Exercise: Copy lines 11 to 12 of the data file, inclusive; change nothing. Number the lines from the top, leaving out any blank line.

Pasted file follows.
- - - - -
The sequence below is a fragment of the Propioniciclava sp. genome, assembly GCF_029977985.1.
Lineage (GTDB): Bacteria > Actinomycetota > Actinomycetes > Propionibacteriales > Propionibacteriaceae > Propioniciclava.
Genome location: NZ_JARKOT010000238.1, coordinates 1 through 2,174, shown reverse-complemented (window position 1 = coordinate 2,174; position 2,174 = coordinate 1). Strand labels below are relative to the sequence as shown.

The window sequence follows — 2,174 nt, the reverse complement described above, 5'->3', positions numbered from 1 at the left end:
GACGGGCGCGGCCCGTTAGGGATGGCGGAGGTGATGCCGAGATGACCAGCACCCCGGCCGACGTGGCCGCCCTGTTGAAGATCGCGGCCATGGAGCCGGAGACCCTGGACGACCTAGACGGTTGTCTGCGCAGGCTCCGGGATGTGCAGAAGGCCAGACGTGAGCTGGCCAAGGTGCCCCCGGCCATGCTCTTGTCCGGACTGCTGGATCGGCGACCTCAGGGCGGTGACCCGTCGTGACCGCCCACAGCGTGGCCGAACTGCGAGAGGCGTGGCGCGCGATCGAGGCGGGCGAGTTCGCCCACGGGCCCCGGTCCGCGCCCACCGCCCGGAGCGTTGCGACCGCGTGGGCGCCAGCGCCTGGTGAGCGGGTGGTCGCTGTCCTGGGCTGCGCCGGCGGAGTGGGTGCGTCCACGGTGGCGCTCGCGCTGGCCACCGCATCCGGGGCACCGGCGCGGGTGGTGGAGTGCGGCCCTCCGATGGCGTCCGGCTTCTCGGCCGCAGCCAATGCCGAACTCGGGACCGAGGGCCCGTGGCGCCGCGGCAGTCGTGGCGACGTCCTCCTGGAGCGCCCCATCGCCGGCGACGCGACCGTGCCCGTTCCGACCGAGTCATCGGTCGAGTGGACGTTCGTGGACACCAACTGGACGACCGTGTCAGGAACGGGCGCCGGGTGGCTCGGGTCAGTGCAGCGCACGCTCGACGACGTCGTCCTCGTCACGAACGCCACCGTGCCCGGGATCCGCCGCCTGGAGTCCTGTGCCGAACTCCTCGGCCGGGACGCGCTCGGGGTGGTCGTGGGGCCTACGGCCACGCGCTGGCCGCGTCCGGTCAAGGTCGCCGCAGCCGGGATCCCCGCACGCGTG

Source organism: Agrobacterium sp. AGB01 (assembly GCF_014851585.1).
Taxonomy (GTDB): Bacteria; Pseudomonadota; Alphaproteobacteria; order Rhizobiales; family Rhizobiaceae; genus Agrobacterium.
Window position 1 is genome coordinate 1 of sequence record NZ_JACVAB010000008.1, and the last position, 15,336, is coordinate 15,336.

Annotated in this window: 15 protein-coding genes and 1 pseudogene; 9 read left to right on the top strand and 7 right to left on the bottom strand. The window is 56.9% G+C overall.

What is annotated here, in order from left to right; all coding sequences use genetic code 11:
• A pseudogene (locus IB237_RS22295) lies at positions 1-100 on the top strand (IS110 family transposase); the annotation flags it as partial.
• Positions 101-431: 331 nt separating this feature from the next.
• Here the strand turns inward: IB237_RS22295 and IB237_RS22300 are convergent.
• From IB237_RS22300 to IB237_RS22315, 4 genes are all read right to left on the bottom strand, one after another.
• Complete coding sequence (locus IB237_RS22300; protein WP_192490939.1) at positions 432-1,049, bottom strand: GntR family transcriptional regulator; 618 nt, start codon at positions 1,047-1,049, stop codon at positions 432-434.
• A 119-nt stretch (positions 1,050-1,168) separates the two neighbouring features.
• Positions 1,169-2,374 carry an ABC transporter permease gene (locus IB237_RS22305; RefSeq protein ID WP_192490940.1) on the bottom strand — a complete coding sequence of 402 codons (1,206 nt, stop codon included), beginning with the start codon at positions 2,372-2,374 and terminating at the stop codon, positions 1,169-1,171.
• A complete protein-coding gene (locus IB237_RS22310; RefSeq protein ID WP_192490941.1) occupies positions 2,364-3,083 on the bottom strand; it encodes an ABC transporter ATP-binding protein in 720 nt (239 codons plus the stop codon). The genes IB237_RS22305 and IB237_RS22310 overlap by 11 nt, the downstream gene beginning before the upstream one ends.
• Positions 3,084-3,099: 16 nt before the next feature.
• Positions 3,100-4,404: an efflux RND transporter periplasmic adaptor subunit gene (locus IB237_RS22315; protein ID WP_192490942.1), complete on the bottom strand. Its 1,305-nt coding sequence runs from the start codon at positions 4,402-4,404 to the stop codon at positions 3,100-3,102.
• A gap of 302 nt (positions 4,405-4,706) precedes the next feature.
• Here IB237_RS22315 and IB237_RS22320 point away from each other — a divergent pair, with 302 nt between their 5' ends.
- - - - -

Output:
• A pseudogene (locus IB237_RS22295) lies at positions 1-100 on the top strand (IS110 family transposase); the annotation flags it as partial.
• Positions 101-431: 331 nt separating this feature from the next.